Below are two extraordinary organizations that are showing their advocacy for the end to racial wealth inequality are doing everything in their power to make change and spread awareness. 

The National Community Reinvestment Coalition: The National Community Reinvestment Coalition (NCRC) is an organization that strives to fix the racial wealth gap in any way shape or form. Founded in 1990, the NCRC was formed by national, regional and local organizations in order to “increase the flow of private capital into traditionally underserved communities”(NCRC). The NCRC specifically “work[s] with community leaders, policymakers and financial institutions to champion fairness and end discrimination in lending, housing and business”(NCRC). 

  • The NCRC has formed a union of more than 600 communities and are always open to more people joining the cause.
  • The NCRC has produced research on the long lasting and still noticeable effects on areas that were redlined in the 1930’s.
  • The NCRC trained 3,700 people online about housing laws and fair lending.
  • The NCRC created numerous connections with other activists and organizations and held large conferences to expand awareness and help the current state of the wealth divide.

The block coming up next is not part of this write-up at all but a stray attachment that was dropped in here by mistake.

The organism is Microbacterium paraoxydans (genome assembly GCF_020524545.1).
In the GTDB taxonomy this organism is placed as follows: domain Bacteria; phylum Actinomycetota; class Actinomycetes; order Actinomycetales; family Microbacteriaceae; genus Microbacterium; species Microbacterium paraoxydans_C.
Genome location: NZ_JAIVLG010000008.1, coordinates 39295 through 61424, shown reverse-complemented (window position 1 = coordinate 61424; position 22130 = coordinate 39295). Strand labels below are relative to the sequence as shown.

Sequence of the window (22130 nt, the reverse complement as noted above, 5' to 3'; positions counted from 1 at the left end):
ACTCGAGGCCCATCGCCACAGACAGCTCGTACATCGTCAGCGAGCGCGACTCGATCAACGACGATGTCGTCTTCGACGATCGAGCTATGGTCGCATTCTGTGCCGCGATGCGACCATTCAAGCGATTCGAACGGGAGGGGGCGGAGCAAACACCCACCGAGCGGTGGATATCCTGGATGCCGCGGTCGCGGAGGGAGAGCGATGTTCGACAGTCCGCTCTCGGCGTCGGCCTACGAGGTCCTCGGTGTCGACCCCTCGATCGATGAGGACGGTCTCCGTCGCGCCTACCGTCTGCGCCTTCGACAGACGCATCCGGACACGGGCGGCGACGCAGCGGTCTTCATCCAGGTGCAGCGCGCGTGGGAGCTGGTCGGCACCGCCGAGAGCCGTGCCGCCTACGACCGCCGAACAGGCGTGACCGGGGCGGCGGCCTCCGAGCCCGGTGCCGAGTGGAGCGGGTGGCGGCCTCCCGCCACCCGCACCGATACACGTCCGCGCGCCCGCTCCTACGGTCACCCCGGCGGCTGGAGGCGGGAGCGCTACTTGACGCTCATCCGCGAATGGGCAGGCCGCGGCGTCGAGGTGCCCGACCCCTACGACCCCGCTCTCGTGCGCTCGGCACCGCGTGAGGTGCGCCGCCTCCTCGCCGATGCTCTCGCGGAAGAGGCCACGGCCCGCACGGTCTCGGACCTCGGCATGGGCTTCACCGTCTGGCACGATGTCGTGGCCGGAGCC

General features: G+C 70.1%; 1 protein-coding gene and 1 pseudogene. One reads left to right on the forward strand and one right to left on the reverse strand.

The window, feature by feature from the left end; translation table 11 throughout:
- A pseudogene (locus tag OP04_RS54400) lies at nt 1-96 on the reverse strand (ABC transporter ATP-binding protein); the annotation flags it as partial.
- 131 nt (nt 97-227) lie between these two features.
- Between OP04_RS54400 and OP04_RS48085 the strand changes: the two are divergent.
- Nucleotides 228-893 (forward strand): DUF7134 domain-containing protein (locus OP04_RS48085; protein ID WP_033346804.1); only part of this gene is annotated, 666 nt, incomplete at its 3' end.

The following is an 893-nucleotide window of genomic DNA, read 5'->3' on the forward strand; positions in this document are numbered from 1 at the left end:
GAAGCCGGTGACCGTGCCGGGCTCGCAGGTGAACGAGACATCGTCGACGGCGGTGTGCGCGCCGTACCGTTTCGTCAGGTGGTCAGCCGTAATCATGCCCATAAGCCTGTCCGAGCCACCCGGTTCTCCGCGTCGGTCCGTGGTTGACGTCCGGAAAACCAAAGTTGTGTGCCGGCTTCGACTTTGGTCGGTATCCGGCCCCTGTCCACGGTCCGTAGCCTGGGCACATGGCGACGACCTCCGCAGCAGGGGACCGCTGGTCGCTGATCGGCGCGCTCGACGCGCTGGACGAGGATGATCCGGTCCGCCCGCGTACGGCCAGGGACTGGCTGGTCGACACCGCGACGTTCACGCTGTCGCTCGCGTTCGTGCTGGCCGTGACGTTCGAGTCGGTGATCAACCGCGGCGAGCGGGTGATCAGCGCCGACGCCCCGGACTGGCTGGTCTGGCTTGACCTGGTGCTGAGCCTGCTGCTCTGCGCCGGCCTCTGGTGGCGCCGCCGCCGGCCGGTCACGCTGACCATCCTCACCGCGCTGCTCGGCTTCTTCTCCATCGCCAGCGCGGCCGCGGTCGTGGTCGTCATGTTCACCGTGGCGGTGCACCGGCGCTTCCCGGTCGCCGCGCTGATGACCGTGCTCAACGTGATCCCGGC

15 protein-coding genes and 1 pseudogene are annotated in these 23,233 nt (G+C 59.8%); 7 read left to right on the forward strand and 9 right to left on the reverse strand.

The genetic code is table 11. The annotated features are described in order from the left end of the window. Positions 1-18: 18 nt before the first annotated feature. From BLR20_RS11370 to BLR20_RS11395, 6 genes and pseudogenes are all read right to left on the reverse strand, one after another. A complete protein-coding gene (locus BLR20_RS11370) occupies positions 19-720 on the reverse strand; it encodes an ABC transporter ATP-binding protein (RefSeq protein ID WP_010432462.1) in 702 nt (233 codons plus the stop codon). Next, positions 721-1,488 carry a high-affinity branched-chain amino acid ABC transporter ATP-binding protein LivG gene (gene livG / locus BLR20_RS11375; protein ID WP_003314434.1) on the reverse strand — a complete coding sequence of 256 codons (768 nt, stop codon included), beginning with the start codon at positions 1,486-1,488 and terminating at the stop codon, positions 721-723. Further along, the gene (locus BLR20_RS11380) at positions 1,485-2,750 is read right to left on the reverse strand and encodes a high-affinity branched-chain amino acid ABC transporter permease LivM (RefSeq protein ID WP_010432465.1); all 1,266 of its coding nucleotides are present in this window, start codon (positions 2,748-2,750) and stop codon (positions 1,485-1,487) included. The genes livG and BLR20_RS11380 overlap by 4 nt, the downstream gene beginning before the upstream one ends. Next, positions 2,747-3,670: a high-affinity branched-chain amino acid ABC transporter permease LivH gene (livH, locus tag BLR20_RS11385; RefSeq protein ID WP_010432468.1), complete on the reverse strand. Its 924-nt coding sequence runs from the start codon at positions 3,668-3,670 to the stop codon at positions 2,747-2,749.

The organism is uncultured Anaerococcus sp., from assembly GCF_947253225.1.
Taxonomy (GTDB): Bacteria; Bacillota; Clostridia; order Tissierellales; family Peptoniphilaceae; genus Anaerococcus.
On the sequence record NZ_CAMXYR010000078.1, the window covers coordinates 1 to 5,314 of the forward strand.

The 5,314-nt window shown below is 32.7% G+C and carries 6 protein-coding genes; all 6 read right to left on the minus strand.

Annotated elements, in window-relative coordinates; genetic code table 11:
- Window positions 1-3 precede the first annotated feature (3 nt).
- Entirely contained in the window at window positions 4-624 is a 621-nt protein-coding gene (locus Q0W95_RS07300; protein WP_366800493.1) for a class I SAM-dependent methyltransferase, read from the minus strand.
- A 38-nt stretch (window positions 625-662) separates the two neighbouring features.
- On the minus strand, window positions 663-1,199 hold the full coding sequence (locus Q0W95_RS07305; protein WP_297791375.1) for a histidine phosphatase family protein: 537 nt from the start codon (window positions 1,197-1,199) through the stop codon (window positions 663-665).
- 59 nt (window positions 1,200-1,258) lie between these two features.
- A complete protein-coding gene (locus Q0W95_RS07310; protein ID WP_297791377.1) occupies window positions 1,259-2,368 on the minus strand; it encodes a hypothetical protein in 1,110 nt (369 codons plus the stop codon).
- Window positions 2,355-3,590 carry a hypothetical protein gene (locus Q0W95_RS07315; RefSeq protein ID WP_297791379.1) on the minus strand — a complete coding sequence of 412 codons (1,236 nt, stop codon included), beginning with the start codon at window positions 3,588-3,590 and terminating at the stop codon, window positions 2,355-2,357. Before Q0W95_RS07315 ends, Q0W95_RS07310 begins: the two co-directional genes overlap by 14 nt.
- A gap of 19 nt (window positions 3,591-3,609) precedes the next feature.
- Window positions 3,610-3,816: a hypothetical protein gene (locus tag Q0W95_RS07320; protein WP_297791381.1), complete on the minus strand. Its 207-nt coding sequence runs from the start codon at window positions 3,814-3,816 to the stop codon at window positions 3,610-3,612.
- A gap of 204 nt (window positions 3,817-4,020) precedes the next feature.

Prosperity Now: Prosperity Now, founded by Bob Fruedman, was started in 1979. Describing itself as a “business of opening opportunity for those who would otherwise not be able to access it”, their mission is “to ensure everyone in our community has a clear path to financial stability, wealth and prosperity [through] opening the door to opportunity, helping people build wealth, and enabling meaningful mobility together”(Prosperity Now).

  • Prosperity Now had recently won “for Volunteer Income Tax Assistance (VITA) program permanence and funding which we secured by mobilizing our networks and allies”(Prosperity Now).